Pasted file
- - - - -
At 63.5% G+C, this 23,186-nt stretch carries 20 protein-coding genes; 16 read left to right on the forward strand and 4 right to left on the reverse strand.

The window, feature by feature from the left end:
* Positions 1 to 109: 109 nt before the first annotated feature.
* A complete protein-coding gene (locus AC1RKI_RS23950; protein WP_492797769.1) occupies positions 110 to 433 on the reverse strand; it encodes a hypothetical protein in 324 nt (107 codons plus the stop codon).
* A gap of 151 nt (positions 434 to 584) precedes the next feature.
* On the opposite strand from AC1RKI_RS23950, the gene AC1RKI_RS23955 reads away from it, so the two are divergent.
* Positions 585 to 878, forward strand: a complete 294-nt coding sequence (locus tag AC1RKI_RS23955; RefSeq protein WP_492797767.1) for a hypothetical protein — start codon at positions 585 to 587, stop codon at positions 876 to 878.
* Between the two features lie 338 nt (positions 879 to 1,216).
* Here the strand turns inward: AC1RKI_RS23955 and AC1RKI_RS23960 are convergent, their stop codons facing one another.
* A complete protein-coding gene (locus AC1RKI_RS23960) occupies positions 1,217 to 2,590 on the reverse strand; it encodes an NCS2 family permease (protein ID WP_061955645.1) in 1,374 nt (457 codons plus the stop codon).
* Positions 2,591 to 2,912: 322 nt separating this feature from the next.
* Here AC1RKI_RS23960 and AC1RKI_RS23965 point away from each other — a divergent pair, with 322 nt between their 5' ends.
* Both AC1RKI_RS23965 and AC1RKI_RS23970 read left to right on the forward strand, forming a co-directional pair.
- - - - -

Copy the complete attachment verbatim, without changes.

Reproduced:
At 63.5% G+C, this 23,186-nt stretch carries 20 protein-coding genes; 16 read left to right on the forward strand and 4 right to left on the reverse strand.

The window, feature by feature from the left end:
* Positions 1 to 109: 109 nt before the first annotated feature.
* A complete protein-coding gene (locus AC1RKI_RS23950; protein WP_492797769.1) occupies positions 110 to 433 on the reverse strand; it encodes a hypothetical protein in 324 nt (107 codons plus the stop codon).
* A gap of 151 nt (positions 434 to 584) precedes the next feature.
* On the opposite strand from AC1RKI_RS23950, the gene AC1RKI_RS23955 reads away from it, so the two are divergent.
* Positions 585 to 878, forward strand: a complete 294-nt coding sequence (locus tag AC1RKI_RS23955; RefSeq protein WP_492797767.1) for a hypothetical protein — start codon at positions 585 to 587, stop codon at positions 876 to 878.
* Between the two features lie 338 nt (positions 879 to 1,216).
* Here the strand turns inward: AC1RKI_RS23955 and AC1RKI_RS23960 are convergent, their stop codons facing one another.
* A complete protein-coding gene (locus AC1RKI_RS23960) occupies positions 1,217 to 2,590 on the reverse strand; it encodes an NCS2 family permease (protein ID WP_061955645.1) in 1,374 nt (457 codons plus the stop codon).
* Positions 2,591 to 2,912: 322 nt separating this feature from the next.
* Here AC1RKI_RS23960 and AC1RKI_RS23965 point away from each other — a divergent pair, with 322 nt between their 5' ends.
* Both AC1RKI_RS23965 and AC1RKI_RS23970 read left to right on the forward strand, forming a co-directional pair.